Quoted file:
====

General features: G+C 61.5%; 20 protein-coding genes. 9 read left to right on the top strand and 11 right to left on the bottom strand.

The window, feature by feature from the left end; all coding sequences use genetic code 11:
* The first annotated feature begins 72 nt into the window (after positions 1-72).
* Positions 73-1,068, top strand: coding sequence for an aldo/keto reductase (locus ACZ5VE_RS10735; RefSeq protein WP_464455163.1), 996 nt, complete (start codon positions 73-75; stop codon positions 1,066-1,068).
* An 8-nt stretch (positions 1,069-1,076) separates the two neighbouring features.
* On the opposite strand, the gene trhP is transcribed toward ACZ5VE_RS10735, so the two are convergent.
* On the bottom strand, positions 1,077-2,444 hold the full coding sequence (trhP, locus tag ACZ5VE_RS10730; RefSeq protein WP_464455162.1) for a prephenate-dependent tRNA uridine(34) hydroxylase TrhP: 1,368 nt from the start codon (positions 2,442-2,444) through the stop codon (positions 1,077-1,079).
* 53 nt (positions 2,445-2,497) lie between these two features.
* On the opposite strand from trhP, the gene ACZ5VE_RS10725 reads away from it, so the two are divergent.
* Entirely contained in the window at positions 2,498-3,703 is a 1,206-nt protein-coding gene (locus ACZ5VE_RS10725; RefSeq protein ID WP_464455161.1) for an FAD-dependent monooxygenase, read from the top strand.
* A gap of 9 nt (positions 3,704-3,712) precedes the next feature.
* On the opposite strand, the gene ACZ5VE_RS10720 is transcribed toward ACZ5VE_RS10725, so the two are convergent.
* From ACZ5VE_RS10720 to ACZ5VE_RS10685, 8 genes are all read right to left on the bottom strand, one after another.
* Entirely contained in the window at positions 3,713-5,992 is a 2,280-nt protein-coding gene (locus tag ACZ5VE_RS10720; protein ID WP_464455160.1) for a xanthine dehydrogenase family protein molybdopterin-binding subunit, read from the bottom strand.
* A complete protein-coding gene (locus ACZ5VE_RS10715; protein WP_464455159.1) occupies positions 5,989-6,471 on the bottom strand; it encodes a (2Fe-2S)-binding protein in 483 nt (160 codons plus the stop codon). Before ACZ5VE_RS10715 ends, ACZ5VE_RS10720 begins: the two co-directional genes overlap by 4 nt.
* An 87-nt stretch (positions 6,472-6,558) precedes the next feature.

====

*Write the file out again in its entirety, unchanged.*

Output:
General features: G+C 61.5%; 20 protein-coding genes. 9 read left to right on the top strand and 11 right to left on the bottom strand.

The window, feature by feature from the left end; all coding sequences use genetic code 11:
* The first annotated feature begins 72 nt into the window (after positions 1-72).
* Positions 73-1,068, top strand: coding sequence for an aldo/keto reductase (locus ACZ5VE_RS10735; RefSeq protein WP_464455163.1), 996 nt, complete (start codon positions 73-75; stop codon positions 1,066-1,068).
* An 8-nt stretch (positions 1,069-1,076) separates the two neighbouring features.
* On the opposite strand, the gene trhP is transcribed toward ACZ5VE_RS10735, so the two are convergent.
* On the bottom strand, positions 1,077-2,444 hold the full coding sequence (trhP, locus tag ACZ5VE_RS10730; RefSeq protein WP_464455162.1) for a prephenate-dependent tRNA uridine(34) hydroxylase TrhP: 1,368 nt from the start codon (positions 2,442-2,444) through the stop codon (positions 1,077-1,079).
* 53 nt (positions 2,445-2,497) lie between these two features.
* On the opposite strand from trhP, the gene ACZ5VE_RS10725 reads away from it, so the two are divergent.
* Entirely contained in the window at positions 2,498-3,703 is a 1,206-nt protein-coding gene (locus ACZ5VE_RS10725; RefSeq protein ID WP_464455161.1) for an FAD-dependent monooxygenase, read from the top strand.
* A gap of 9 nt (positions 3,704-3,712) precedes the next feature.
* On the opposite strand, the gene ACZ5VE_RS10720 is transcribed toward ACZ5VE_RS10725, so the two are convergent.
* From ACZ5VE_RS10720 to ACZ5VE_RS10685, 8 genes are all read right to left on the bottom strand, one after another.
* Entirely contained in the window at positions 3,713-5,992 is a 2,280-nt protein-coding gene (locus tag ACZ5VE_RS10720; protein ID WP_464455160.1) for a xanthine dehydrogenase family protein molybdopterin-binding subunit, read from the bottom strand.
* A complete protein-coding gene (locus ACZ5VE_RS10715; protein WP_464455159.1) occupies positions 5,989-6,471 on the bottom strand; it encodes a (2Fe-2S)-binding protein in 483 nt (160 codons plus the stop codon). Before ACZ5VE_RS10715 ends, ACZ5VE_RS10720 begins: the two co-directional genes overlap by 4 nt.
* An 87-nt stretch (positions 6,472-6,558) precedes the next feature.